Archive for Sunday, August 2, 2009

Haviland pioneer in new vase technique

August 2, 2009


The mark “Haviland Limoges” means fine porcelain to most collectors, but in the 1870s Charles Haviland wanted to expand his company’s offerings.

He traveled from Limoges, France, to Paris looking for new ideas and hired Felix Bracquemond to head a new operation in Auteuil, France. Bracquemond soon introduced plates and vases that were not decorated with symmetrical, bordered designs. Instead, country flowers, insects, landscapes and Japanese-inspired patterns were used.

Vases were made of a new type of earthenware. It was hand-painted with slip, a thin paste made of white clay and water with added color. Then the vase was dipped in glaze that made the colors brighter and the vase watertight. The finished surface looked like that of an impressionist oil painting. The finished pieces, called “Auteuil” or “Haviland” even “Limoges-style” pottery, inspired Rookwood, some other Cincinnati potters and Pauline Pottery in Edgerton, Wis. They made similar vases using their own techniques. The French pottery was made until World War I.

Q. I bought a chest with shelves covered with wire work so my vase collection can be seen. It came from an estate sale and looks like a mid-19th-century English piece, but a paper label on it says “Beacon Hill Collection.” The label has a picture of couples dressed in Victorian clothes walking on a wooded path. Do you know if Beacon Hill is a maker?

A. Beacon Hill furniture was made in the 1950s by a Boston company. It was top-quality and was made with solid mahogany, inlay, brass hardware and designs that copied or were inspired by 18th-century furniture. The company was out of business by the 1980s, but the name “Beacon Hill” remains important in the world of furniture. It has been a design name and a maker’s brand, and it’s still used by several companies. The label on your chest identifies it as a piece from the 1950s. It would sell for almost as much as the English original it copies.

Q: I have a very old Sorry! board game that belonged to my grandmother. It’s well-used but intact. The label says “Made in England,” and the game includes a card advertising a Sorry! competition in the London Daily Mail. The publisher listed on the box is W.H. Storey & Co., 34 West 33rd St., New York City. The copyright date is 1932. Can you tell me anything about it? How did it become the game we know today?

A: W.H. Storey & Co. was a British firm with a New York office. It introduced the game of Sorry! (a variation of Parcheesi) in 1932 in both England and the United States. It appears that Storey sold U.S. rights to the game to Parker Bros., which started selling Sorry! under its own name in 1934. Today it’s still a Parker Bros. game, but Parker Bros. is a brand now owned by Hasbro. Your Sorry! game is unusual because of the British manufacturer, but it still wouldn’t sell for much more than $10.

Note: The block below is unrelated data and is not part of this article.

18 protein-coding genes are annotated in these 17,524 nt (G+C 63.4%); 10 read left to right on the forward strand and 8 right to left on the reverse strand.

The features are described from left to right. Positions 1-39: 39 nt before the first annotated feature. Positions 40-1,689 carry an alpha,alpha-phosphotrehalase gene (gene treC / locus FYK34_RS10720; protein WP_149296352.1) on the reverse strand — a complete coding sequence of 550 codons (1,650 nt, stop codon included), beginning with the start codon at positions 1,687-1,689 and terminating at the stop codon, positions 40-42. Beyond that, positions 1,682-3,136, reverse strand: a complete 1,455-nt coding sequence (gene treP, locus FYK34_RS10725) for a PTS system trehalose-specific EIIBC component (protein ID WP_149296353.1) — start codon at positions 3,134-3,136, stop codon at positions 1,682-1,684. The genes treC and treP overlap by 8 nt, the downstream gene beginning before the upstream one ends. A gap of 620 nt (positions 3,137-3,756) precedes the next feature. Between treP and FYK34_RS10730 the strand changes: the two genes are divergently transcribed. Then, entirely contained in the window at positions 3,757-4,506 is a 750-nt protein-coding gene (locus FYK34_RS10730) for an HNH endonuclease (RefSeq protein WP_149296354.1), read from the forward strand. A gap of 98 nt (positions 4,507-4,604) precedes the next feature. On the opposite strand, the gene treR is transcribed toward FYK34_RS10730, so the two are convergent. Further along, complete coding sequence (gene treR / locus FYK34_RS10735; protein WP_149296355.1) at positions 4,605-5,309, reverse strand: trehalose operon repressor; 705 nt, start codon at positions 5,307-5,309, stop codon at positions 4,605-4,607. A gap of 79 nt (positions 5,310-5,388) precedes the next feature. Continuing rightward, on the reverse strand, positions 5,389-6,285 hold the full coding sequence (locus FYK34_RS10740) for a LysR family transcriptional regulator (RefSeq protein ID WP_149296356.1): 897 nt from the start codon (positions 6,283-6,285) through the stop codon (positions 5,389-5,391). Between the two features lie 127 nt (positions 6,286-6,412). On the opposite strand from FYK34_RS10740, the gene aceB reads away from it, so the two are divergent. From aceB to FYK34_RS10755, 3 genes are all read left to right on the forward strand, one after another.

Q: Can you tell me anything about my pewter teapot? I bought it about 10 years ago. It’s marked “S. Simpson No. 1” on the bottom.

A: The mark on your teapot was used by Samuel Simpson, a pewter maker who worked in New York City from about 1845 to 1847 and in Yalesville, Conn., before and after that. His career appears to have spanned the years 1835 to 1852. Prices of antique pewter vary widely depending on condition and workmanship. Some teapots sell for less than $100, others for well over $1,000.

Q: My grandfather’s electric cigar lighter now belongs to me, and I’d like to know more about it. It’s metal and shaped like W.C. Fields’s head. If you push in his red nose, the lighter on the top of his hat heats up. What’s it worth?

A: Your lighter was made by Frankart Inc., a New York City company that mass-produced all kinds of sculptures it sold as lamps, ashtrays, lighters and other decorative household items. Frankart pieces were made of white cast metal spray-painted to look darker. The lighting mechanism in your lighter was patented in 1906, but Frankart wasn’t founded until 1921. Since W.C. Fields was not a major movie star until the 1930s, it’s likely your lighter dates from that decade. It would sell for $300 to $500, depending on condition.

Tip: Dust your bronze, then try the Chinese method of polishing. Rub the bronze with the palm of your hand. This puts a little oil on the metal.

— Terry Kovel answers as many questions as possible through the column. By sending a letter with a question, you give full permission for use in the column or any other Kovel forum. Names, addresses or e-mail addresses will not be published. We cannot guarantee the return of any photograph, but if a stamped envelope is included, we will try. The volume of mail makes personal answers or appraisals impossible. Write to Kovels, Lawrence Journa-World, King Features Syndicate, 300 W. 57th St., New York, NY 10019.


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